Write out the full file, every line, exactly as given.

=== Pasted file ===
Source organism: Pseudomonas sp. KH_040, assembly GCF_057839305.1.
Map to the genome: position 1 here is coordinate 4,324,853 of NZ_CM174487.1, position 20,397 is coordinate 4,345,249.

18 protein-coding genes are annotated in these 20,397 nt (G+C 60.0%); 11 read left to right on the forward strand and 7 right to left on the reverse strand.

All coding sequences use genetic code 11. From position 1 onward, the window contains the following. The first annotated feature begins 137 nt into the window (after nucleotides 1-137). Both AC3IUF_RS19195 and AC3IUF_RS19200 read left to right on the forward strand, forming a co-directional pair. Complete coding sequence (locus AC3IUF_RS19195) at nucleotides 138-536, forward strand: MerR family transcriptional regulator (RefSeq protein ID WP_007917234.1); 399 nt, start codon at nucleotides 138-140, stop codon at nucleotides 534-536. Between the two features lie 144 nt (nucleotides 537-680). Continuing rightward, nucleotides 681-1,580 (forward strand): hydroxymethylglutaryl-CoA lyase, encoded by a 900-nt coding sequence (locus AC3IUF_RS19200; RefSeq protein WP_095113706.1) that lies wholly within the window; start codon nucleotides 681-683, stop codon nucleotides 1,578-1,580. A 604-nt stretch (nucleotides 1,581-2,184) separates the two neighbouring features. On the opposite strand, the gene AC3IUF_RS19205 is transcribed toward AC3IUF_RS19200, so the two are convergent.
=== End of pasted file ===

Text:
Source organism: Pseudomonas sp. KH_040, assembly GCF_057839305.1.
Map to the genome: position 1 here is coordinate 4,324,853 of NZ_CM174487.1, position 20,397 is coordinate 4,345,249.

18 protein-coding genes are annotated in these 20,397 nt (G+C 60.0%); 11 read left to right on the forward strand and 7 right to left on the reverse strand.

All coding sequences use genetic code 11. From position 1 onward, the window contains the following. The first annotated feature begins 137 nt into the window (after nucleotides 1-137). Both AC3IUF_RS19195 and AC3IUF_RS19200 read left to right on the forward strand, forming a co-directional pair. Complete coding sequence (locus AC3IUF_RS19195) at nucleotides 138-536, forward strand: MerR family transcriptional regulator (RefSeq protein ID WP_007917234.1); 399 nt, start codon at nucleotides 138-140, stop codon at nucleotides 534-536. Between the two features lie 144 nt (nucleotides 537-680). Continuing rightward, nucleotides 681-1,580 (forward strand): hydroxymethylglutaryl-CoA lyase, encoded by a 900-nt coding sequence (locus AC3IUF_RS19200; RefSeq protein WP_095113706.1) that lies wholly within the window; start codon nucleotides 681-683, stop codon nucleotides 1,578-1,580. A 604-nt stretch (nucleotides 1,581-2,184) separates the two neighbouring features. On the opposite strand, the gene AC3IUF_RS19205 is transcribed toward AC3IUF_RS19200, so the two are convergent.